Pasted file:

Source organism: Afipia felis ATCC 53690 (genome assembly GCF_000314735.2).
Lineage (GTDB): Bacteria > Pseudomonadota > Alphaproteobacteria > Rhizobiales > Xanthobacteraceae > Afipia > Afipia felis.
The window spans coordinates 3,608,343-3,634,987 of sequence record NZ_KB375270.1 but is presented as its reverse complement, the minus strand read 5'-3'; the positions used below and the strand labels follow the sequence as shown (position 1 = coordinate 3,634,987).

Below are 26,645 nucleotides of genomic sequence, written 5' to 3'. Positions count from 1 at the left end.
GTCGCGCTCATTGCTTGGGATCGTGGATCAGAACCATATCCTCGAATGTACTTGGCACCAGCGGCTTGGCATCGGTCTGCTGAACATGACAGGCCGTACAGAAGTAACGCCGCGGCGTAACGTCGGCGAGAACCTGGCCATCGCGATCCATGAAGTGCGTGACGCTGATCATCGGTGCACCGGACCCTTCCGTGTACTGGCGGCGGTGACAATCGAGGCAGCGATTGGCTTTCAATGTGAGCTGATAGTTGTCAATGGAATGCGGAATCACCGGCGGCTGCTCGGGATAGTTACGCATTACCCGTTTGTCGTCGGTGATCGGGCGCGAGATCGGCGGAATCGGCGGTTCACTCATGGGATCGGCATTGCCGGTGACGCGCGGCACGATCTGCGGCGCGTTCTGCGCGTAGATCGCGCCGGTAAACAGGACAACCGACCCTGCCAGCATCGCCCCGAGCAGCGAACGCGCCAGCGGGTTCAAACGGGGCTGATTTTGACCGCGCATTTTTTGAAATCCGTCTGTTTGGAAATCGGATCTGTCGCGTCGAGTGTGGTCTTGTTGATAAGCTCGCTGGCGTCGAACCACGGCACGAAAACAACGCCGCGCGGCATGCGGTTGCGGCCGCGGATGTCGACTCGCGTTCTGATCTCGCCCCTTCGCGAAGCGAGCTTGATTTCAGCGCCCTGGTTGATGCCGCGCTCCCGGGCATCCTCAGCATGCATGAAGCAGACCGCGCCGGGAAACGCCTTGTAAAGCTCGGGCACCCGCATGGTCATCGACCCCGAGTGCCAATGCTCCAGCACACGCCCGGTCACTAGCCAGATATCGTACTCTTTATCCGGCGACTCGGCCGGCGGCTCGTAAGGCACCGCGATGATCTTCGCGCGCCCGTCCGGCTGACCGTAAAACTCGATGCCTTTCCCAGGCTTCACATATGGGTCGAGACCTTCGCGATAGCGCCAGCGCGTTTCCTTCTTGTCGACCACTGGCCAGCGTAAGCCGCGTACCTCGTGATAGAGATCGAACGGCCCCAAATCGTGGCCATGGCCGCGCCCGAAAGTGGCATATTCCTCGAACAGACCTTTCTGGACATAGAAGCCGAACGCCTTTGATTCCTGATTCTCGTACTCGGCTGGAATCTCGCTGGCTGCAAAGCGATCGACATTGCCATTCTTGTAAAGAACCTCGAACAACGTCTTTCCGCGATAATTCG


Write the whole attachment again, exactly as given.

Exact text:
Source organism: Afipia felis ATCC 53690 (genome assembly GCF_000314735.2).
Lineage (GTDB): Bacteria > Pseudomonadota > Alphaproteobacteria > Rhizobiales > Xanthobacteraceae > Afipia > Afipia felis.
The window spans coordinates 3,608,343-3,634,987 of sequence record NZ_KB375270.1 but is presented as its reverse complement, the minus strand read 5'-3'; the positions used below and the strand labels follow the sequence as shown (position 1 = coordinate 3,634,987).

Below are 26,645 nucleotides of genomic sequence, written 5' to 3'. Positions count from 1 at the left end.
GTCGCGCTCATTGCTTGGGATCGTGGATCAGAACCATATCCTCGAATGTACTTGGCACCAGCGGCTTGGCATCGGTCTGCTGAACATGACAGGCCGTACAGAAGTAACGCCGCGGCGTAACGTCGGCGAGAACCTGGCCATCGCGATCCATGAAGTGCGTGACGCTGATCATCGGTGCACCGGACCCTTCCGTGTACTGGCGGCGGTGACAATCGAGGCAGCGATTGGCTTTCAATGTGAGCTGATAGTTGTCAATGGAATGCGGAATCACCGGCGGCTGCTCGGGATAGTTACGCATTACCCGTTTGTCGTCGGTGATCGGGCGCGAGATCGGCGGAATCGGCGGTTCACTCATGGGATCGGCATTGCCGGTGACGCGCGGCACGATCTGCGGCGCGTTCTGCGCGTAGATCGCGCCGGTAAACAGGACAACCGACCCTGCCAGCATCGCCCCGAGCAGCGAACGCGCCAGCGGGTTCAAACGGGGCTGATTTTGACCGCGCATTTTTTGAAATCCGTCTGTTTGGAAATCGGATCTGTCGCGTCGAGTGTGGTCTTGTTGATAAGCTCGCTGGCGTCGAACCACGGCACGAAAACAACGCCGCGCGGCATGCGGTTGCGGCCGCGGATGTCGACTCGCGTTCTGATCTCGCCCCTTCGCGAAGCGAGCTTGATTTCAGCGCCCTGGTTGATGCCGCGCTCCCGGGCATCCTCAGCATGCATGAAGCAGACCGCGCCGGGAAACGCCTTGTAAAGCTCGGGCACCCGCATGGTCATCGACCCCGAGTGCCAATGCTCCAGCACACGCCCGGTCACTAGCCAGATATCGTACTCTTTATCCGGCGACTCGGCCGGCGGCTCGTAAGGCACCGCGATGATCTTCGCGCGCCCGTCCGGCTGACCGTAAAACTCGATGCCTTTCCCAGGCTTCACATATGGGTCGAGACCTTCGCGATAGCGCCAGCGCGTTTCCTTCTTGTCGACCACTGGCCAGCGTAAGCCGCGTACCTCGTGATAGAGATCGAACGGCCCCAAATCGTGGCCATGGCCGCGCCCGAAAGTGGCATATTCCTCGAACAGACCTTTCTGGACATAGAAGCCGAACGCCTTTGATTCCTGATTCTCGTACTCGGCTGGAATCTCGCTGGCTGCAAAGCGATCGACATTGCCATTCTTGTAAAGAACCTCGAACAACGTCTTTCCGCGATAATTCG